FS1 NFL analyst and Pro Football Hall of Famer Eric Dickerson has been in the news this week for his role with a letter that demanded better health insurance and benefits for Hall of Famers (or all retired players, as he’s since tried to shift the focus to), a letter signed by 22 Hall of Famers and the widow of a deceased Hall of Famer that threatened boycotts of future Hall of Fame ceremonies, and a letter that a couple of the signatories (Jerry Rice and Kurt Warner) distanced themselves from within hours.
He’s becoming quite a flashpoint of NFL criticism, even saying “I hate them fuckers” in a Deadspin interview published Friday. But the most notable part of that interview may be Dickerson’s response to a question about if he’s worried this might impact his job with Fox.
First, some background. Dickerson has been making the media rounds to talk about this letter (and also arguing with reporters on Twitter over what exactly the group’s goals are and if he did or didn’t cross a picket line in the 1987 strike), appearing on ESPN’s Golic and Wingo Wednesday, showing up on Outside The Lines after that, and speaking to Deadspin’s Dom Cosentino Wednesday night for that piece published Friday. That whole piece is worth reading for Dickerson’s various discussions of the 1987 strike, his thoughts on NFLPA leadership past and present (far from favorable), and his comments on how Warner and Rice were mistakenly added to the signatories on the letter, but the most interesting part may be how bold Dickerson gets with his NFL criticism (in relaying a story about his comments to a woman from the league office who asked him and other former players for their thoughts on the league), and how unconcerned he is about that possibly impacting his work as a FS1 NFL analyst.
First, the quote on the NFL:
“I said, ‘I’ll say this much here: The NFL was good to me; I’ve been able to do things for my mother that I never would have been able to do.’ But as far as the NFL, I said, ‘I hate them fuckers. I hate them. I loved the game so much and they made me hate it at the end.’”
She was, like, ‘Really?’ I said, ‘Most players feel like this.’ I said, ‘They say this ‘We’re family’ crap and I say that’s bullshit. We’re not no family.’
And next, the piece-ending exchange on implications for his job status:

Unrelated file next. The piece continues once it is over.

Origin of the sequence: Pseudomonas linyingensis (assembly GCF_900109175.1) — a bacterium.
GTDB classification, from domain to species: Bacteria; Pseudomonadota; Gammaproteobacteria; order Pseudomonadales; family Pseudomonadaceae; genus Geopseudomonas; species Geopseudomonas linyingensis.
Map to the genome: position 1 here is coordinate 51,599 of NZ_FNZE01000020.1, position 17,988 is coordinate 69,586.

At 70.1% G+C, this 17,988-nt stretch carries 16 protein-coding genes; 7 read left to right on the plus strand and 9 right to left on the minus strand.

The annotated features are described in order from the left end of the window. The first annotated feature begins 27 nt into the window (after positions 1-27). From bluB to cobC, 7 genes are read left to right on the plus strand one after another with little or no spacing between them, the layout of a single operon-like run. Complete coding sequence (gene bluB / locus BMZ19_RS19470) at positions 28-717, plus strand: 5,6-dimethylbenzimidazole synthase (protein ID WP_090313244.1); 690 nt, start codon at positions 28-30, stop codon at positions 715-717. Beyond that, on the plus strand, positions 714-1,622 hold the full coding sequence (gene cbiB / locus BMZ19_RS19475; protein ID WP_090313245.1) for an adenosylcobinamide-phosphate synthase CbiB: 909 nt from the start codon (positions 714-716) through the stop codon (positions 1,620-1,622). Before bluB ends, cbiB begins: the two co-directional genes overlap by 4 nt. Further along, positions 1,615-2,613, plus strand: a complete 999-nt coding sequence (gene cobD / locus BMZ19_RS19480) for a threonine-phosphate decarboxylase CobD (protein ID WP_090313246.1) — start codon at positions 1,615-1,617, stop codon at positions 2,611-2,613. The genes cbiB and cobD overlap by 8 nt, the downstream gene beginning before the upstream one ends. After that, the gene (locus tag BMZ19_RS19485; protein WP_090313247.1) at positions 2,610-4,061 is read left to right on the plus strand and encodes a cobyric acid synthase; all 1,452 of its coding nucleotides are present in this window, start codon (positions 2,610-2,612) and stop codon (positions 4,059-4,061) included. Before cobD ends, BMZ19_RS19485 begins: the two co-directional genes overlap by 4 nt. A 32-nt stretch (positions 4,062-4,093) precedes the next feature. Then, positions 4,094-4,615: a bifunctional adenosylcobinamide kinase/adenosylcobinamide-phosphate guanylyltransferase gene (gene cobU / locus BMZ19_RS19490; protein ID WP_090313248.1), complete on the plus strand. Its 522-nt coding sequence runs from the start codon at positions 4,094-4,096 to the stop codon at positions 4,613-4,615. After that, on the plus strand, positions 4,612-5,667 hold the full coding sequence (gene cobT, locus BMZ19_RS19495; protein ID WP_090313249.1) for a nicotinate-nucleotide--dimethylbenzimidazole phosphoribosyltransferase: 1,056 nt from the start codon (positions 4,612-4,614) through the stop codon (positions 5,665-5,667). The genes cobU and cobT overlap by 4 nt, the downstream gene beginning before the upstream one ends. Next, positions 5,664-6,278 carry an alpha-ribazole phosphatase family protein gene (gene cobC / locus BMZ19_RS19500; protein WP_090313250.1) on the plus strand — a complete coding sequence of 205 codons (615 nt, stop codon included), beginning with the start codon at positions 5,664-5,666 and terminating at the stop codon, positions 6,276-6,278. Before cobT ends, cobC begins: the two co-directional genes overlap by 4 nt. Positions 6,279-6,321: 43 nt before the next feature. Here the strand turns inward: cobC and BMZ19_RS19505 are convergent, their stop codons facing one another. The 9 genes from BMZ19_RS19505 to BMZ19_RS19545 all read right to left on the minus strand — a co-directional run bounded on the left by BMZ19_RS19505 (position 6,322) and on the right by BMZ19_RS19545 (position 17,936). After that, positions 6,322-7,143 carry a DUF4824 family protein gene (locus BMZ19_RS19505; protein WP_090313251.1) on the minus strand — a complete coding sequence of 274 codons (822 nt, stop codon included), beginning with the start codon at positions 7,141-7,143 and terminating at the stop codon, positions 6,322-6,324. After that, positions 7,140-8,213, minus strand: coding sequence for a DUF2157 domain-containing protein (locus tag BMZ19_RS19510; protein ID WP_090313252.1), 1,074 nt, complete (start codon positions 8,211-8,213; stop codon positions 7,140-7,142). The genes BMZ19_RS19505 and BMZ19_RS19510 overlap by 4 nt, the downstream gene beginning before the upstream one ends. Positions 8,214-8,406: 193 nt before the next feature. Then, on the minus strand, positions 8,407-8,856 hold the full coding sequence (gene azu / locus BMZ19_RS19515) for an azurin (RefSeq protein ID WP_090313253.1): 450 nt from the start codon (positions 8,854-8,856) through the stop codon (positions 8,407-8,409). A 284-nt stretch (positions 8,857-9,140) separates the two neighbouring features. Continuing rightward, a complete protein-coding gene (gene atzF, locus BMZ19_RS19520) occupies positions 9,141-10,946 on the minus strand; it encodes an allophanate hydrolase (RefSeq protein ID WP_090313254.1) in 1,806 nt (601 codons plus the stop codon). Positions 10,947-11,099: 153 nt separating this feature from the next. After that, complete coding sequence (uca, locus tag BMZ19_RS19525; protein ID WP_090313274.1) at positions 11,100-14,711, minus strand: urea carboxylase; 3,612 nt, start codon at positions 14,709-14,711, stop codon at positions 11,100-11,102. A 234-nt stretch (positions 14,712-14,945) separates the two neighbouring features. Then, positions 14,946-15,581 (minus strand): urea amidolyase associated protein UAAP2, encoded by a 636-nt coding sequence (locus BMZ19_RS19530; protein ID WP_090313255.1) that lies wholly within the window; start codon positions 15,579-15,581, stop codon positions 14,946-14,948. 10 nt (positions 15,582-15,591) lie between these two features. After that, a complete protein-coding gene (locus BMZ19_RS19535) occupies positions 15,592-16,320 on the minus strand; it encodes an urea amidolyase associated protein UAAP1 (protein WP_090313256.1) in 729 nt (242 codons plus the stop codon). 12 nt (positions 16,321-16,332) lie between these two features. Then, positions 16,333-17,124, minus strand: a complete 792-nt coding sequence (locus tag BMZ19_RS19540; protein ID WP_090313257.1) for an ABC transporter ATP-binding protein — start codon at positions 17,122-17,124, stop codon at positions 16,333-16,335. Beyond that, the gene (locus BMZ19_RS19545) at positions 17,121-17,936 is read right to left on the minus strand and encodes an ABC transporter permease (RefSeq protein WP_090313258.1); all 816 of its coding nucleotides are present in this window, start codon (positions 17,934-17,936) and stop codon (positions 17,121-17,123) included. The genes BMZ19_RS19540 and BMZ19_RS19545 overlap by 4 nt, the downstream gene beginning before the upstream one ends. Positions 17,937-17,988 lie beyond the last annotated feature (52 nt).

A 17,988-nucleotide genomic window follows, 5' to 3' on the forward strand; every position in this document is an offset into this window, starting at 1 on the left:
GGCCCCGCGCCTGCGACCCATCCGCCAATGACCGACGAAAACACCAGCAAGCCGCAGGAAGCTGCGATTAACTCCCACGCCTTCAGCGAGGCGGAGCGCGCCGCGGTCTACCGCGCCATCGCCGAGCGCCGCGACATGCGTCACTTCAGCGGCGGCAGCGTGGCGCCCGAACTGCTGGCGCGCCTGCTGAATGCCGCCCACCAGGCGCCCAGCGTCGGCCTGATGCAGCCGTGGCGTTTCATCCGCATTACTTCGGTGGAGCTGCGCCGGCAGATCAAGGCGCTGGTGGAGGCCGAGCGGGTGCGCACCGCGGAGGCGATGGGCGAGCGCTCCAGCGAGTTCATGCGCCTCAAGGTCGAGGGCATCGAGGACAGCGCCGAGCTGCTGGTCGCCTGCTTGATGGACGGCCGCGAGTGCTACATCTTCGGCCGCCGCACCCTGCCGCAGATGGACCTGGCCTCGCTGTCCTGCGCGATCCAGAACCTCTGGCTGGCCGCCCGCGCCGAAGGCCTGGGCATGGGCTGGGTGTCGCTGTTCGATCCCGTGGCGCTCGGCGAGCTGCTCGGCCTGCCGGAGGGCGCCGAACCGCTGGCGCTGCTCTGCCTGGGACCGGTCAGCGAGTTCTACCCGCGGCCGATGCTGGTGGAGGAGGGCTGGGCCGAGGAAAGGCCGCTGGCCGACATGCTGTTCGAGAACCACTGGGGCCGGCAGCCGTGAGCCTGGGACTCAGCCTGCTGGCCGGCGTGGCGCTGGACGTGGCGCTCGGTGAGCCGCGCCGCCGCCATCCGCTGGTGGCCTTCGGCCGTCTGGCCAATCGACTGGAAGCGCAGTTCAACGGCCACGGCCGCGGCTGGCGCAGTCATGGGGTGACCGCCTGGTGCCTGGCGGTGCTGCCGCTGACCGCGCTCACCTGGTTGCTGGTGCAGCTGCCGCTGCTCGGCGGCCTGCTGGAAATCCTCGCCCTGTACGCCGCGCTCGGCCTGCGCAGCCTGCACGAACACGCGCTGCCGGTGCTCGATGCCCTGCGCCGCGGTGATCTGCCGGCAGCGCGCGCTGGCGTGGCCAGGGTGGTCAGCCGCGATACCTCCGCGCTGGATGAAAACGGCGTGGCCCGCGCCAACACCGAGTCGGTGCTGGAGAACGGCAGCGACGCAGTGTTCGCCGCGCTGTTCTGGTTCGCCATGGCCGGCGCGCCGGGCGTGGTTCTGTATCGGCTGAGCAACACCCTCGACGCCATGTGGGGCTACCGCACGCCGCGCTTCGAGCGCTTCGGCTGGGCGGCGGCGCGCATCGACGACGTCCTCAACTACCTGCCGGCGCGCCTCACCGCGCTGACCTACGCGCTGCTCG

You still work at FS1? With all that you’re saying, are you worried about your job there, considering their parent company (Fox) is one of the league’s broadcast partners?
Nah. I’m not worried. You heard me say it before: I’m loyal. I’m loyal to this fight, and if they do that, then we know why.
That’s a bold stance from Dickerson, and it will be interesting to see if anyone at Fox or the NFL is concerned about it. We’ve heard over and over again about the NFL’s complaints about critical coverage and comments from ESPN, and about new president Jimmy Pitaro’s efforts to try and keep the league happy. We’ve heard relatively little about NFL complaints against their other broadcast partners. Some of that’s because those other networks aren’t exactly investing in investigative journalism that really digs into the NFL (ESPN doing that has been a focus of many of the league complaints), but some of it’s because there haven’t often been personalities on those networks strongly criticizing the league.
In fact, FS1 may be the media outlet that’s been most supportive of the NFL’s continued non-employment of Colin Kaepernick, especially when it comes to Jason Whitlock (even if his barbecue sketch with Kid from Kid N’ Play never made it to air). Whitlock’s also said football’s consequences are “yachts,” a distinct counterpoint to, say, ESPN’s reporting on CTE. Oh, and Ray Lewis has had plenty of negative things to say about Kaepernick too. Of course, those are just two of the many people who talk about the NFL on Fox and FS1, but the majority of Fox’s NFL coverage has been focused on on-field matters, and hasn’t usually been too critical of the league. So it’s somewhat new ground to hear a FS1 NFL analyst blasting the league so vehemently and profanely.
However, this may not lead to any discipline for Dickerson, especially if the NFL’s smart about it. While the league undoubtedly isn’t happy to hear about this, trying to push for punishment here would likely lead to even worse publicity for them, especially if their connection to it came out. And Dickerson’s status as a Hall of Fame player maybe gives him some leverage that others don’t have; even a move like ESPN suspending Jemele Hill for tweets suggesting a boycott of Cowboys’ advertisers (which was problematic enough in its own right) still seems easier to sell to the public than disciplinary action from Fox here, which would get them a whole lot of criticism for caving in to the league.
But it all depends on how upset the NFL gets and how worried Fox is about that. The NFL is an absolutely vital partner for Fox, especially with the “New Fox” sports-focused strategy and the Thursday Night Football deal, and if NFL suits do get particularly upset over this and demand a suspension or a parting of the ways with Dickerson, it seems likely that Fox would still appease them. And it’s notable that Dickerson is only one of many FS1 NFL analysts, that there are a ton of ex-players out there looking for TV work, and that Dickerson isn’t even a regular cast member of a particular NFL show; he just shows up on their various studio programming. It’s certainly possible that they could reduce his appearances or stop them altogether.
The smartest move for the NFL and Fox would seem to just let this blow over and not give Dickerson’s comments further traction still by handing him discipline, but the NFL doesn’t always make the smartest move. We’ll see what happens here. At any rate, it’s certainly notable to see a FS1 analyst blast the NFL this way.